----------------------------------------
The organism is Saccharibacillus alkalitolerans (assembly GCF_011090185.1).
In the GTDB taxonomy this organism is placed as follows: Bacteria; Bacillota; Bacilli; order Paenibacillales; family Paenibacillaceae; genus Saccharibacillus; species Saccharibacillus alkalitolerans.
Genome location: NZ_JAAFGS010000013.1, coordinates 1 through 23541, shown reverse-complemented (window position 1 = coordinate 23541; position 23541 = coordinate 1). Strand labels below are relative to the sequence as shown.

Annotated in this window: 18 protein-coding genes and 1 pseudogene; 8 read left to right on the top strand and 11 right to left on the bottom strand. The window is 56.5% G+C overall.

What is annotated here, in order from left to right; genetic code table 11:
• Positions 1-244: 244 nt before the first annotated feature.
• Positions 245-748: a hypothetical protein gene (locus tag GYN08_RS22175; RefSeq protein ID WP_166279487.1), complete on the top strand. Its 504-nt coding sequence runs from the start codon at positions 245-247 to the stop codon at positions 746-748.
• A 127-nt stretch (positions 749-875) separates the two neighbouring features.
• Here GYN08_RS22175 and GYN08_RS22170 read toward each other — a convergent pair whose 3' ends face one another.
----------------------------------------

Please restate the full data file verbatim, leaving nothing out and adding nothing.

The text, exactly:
The organism is Saccharibacillus alkalitolerans (assembly GCF_011090185.1).
In the GTDB taxonomy this organism is placed as follows: Bacteria; Bacillota; Bacilli; order Paenibacillales; family Paenibacillaceae; genus Saccharibacillus; species Saccharibacillus alkalitolerans.
Genome location: NZ_JAAFGS010000013.1, coordinates 1 through 23541, shown reverse-complemented (window position 1 = coordinate 23541; position 23541 = coordinate 1). Strand labels below are relative to the sequence as shown.

Annotated in this window: 18 protein-coding genes and 1 pseudogene; 8 read left to right on the top strand and 11 right to left on the bottom strand. The window is 56.5% G+C overall.

What is annotated here, in order from left to right; genetic code table 11:
• Positions 1-244: 244 nt before the first annotated feature.
• Positions 245-748: a hypothetical protein gene (locus tag GYN08_RS22175; RefSeq protein ID WP_166279487.1), complete on the top strand. Its 504-nt coding sequence runs from the start codon at positions 245-247 to the stop codon at positions 746-748.
• A 127-nt stretch (positions 749-875) separates the two neighbouring features.
• Here GYN08_RS22175 and GYN08_RS22170 read toward each other — a convergent pair whose 3' ends face one another.